2. Crumple zone design
Some consumers and even the media complain how easily cars sustain visual damage in a crash, especially compared to older models. As we see it, better for the car to absorb the energy than the occupants. This was dramatically demonstrated a couple years ago when Insurance Institute for Highway Safety (IIHS) staged an offset head-on collision test between 2009 and 1959 Chevrolets.

1. Stability/traction control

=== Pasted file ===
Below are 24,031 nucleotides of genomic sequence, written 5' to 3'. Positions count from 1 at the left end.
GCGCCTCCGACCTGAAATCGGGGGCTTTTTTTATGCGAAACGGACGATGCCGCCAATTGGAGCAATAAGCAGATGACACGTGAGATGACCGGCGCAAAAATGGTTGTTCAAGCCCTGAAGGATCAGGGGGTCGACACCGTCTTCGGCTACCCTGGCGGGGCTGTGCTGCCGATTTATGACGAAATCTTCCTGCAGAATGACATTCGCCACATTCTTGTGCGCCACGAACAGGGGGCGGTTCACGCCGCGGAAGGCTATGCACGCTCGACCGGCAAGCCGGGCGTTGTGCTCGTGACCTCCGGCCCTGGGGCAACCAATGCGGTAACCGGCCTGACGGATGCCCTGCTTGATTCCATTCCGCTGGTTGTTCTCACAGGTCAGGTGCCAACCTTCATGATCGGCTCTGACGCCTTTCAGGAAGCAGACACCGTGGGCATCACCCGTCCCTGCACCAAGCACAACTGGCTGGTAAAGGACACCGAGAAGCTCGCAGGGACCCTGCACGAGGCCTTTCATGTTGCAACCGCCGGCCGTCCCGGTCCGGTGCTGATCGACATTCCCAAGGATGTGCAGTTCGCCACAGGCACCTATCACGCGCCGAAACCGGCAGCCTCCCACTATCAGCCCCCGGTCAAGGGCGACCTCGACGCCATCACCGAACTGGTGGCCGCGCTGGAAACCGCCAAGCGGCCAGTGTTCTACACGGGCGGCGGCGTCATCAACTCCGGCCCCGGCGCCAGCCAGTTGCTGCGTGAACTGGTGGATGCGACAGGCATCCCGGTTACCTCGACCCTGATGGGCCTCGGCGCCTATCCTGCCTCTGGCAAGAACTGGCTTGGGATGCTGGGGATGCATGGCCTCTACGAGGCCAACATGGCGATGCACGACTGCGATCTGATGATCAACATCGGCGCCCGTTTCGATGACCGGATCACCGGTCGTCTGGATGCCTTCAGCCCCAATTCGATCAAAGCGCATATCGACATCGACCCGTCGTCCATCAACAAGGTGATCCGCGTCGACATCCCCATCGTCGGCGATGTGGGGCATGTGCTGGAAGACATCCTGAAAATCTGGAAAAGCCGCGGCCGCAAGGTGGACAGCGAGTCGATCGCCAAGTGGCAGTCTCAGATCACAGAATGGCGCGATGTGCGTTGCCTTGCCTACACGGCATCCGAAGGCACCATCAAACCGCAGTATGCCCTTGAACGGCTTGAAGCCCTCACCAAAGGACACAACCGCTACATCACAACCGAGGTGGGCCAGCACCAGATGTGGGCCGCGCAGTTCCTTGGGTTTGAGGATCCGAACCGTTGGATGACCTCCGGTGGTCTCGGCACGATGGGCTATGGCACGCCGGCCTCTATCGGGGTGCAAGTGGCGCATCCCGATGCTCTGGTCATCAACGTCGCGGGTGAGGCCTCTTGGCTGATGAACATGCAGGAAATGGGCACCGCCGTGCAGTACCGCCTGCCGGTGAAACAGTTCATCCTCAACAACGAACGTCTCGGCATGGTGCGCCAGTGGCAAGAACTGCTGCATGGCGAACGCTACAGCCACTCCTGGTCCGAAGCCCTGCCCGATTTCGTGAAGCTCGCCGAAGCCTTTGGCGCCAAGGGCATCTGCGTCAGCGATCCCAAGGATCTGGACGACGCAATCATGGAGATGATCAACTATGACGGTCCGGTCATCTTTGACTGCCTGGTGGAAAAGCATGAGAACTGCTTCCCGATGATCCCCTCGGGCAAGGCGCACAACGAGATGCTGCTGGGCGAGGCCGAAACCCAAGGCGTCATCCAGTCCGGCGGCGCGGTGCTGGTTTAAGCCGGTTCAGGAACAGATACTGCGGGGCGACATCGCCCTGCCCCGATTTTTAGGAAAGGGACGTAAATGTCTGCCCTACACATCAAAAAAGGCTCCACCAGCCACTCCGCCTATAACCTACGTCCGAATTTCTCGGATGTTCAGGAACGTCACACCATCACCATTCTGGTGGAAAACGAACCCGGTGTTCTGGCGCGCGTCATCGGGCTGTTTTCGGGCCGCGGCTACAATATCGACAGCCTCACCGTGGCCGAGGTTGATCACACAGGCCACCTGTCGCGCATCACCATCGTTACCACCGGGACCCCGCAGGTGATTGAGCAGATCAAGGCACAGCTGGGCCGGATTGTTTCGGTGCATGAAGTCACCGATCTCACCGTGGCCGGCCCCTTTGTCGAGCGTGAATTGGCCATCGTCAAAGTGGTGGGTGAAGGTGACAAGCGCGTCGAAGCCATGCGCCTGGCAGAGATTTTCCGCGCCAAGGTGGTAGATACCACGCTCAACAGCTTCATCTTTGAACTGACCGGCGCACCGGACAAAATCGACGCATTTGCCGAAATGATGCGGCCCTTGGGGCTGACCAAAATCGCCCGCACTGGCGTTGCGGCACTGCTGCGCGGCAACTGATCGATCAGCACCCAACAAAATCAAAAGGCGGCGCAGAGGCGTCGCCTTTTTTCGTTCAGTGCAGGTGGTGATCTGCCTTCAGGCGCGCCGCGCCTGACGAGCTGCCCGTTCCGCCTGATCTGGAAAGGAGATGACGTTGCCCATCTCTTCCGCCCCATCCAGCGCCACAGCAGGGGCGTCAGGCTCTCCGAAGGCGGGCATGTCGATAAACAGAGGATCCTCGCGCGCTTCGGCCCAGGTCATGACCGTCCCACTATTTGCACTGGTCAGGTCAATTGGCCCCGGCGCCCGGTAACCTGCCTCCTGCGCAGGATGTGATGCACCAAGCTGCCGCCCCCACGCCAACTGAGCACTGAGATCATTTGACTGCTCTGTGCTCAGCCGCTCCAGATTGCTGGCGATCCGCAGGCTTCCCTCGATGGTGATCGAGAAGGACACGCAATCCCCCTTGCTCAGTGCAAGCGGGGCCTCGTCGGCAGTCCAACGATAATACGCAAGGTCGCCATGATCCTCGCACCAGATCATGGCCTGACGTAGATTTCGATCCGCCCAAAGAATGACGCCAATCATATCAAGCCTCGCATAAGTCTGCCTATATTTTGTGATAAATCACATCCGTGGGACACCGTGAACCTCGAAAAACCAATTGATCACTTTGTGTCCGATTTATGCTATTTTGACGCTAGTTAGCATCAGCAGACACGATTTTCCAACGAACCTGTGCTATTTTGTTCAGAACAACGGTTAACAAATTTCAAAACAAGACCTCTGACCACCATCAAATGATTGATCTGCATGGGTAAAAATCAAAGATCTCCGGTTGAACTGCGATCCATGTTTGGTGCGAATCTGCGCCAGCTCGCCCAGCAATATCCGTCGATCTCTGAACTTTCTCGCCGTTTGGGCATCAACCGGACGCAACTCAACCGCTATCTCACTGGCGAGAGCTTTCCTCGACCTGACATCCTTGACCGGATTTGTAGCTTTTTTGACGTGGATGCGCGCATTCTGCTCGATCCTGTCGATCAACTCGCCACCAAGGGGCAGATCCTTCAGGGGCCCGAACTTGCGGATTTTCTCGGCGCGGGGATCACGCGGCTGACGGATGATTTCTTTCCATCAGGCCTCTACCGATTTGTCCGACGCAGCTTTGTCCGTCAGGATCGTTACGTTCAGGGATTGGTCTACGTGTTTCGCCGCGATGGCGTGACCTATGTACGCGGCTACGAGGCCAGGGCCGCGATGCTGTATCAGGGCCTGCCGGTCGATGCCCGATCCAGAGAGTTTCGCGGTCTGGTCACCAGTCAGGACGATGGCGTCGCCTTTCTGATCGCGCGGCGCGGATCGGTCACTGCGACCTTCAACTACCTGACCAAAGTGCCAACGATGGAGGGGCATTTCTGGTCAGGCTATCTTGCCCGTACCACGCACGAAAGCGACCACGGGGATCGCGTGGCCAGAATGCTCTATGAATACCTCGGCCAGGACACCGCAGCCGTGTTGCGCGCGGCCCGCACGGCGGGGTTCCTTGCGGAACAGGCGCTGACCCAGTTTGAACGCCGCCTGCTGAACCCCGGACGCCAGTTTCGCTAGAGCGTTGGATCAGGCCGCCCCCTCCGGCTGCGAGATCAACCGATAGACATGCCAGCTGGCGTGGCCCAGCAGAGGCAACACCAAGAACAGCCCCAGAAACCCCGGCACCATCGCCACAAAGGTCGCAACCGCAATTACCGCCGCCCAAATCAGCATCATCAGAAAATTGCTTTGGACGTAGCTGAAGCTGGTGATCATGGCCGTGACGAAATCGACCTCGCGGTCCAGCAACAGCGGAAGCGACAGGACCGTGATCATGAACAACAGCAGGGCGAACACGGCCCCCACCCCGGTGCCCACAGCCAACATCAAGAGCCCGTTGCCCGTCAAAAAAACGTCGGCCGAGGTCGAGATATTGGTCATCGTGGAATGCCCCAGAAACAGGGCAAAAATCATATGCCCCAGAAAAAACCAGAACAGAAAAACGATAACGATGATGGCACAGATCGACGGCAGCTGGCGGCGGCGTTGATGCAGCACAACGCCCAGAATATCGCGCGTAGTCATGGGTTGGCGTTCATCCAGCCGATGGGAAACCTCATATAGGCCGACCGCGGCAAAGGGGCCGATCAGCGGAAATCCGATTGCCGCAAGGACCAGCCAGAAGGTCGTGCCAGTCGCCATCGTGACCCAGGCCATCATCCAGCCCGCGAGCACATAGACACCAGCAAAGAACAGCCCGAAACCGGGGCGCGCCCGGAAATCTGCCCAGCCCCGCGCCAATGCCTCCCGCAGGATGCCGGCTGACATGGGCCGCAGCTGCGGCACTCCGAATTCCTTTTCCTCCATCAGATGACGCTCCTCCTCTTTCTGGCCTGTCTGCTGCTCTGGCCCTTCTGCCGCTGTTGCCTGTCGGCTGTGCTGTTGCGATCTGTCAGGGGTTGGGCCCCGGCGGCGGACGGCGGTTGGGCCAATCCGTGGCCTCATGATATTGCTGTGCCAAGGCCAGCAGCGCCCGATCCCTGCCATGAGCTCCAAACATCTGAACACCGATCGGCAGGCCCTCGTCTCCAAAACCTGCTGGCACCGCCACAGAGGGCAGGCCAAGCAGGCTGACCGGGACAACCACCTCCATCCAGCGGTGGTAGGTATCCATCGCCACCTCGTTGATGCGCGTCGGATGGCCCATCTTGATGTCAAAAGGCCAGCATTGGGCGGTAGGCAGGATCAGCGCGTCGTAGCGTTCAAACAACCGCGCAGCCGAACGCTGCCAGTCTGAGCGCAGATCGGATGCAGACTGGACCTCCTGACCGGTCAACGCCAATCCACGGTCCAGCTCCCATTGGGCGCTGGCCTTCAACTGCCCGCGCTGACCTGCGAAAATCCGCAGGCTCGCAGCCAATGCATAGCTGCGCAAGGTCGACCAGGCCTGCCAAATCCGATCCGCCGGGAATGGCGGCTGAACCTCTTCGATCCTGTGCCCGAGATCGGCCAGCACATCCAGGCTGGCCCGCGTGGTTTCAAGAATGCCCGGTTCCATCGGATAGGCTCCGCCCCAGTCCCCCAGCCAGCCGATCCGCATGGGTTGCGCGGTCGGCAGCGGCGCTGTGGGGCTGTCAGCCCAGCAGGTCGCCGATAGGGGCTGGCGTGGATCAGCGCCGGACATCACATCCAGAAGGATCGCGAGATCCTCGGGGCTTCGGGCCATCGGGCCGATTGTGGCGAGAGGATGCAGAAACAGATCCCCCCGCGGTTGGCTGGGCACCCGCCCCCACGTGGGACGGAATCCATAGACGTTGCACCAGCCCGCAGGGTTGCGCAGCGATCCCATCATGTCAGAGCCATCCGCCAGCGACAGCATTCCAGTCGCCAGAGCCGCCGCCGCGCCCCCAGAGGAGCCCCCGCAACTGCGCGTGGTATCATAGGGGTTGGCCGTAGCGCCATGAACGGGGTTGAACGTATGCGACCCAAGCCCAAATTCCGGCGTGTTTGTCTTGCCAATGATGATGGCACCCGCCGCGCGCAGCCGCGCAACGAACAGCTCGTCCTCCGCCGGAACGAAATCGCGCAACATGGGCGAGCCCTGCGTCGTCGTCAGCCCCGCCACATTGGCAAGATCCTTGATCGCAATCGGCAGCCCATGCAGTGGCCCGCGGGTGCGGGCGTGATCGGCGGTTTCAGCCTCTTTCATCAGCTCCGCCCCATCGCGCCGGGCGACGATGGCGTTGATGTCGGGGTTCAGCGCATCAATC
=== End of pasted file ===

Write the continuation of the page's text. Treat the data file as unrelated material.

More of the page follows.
In any given circumstance, there’s only so much grip. Even the most advanced car can’t create adhesion, but it can make the most of what’s available through stability control and traction control systems. Manufacturers collectively have an alphabet soup of abbreviations for their proprietary systems, but they’re essentially sophisticated descendants of the limited-slip differential, in principle. These car safety innovations minimise wheel spin through application of anti-lock brakes, throttle control and, even, engine timing. And it all happens simultaneously in a fraction of a second, resulting in dramatic handling improvements under adverse conditions.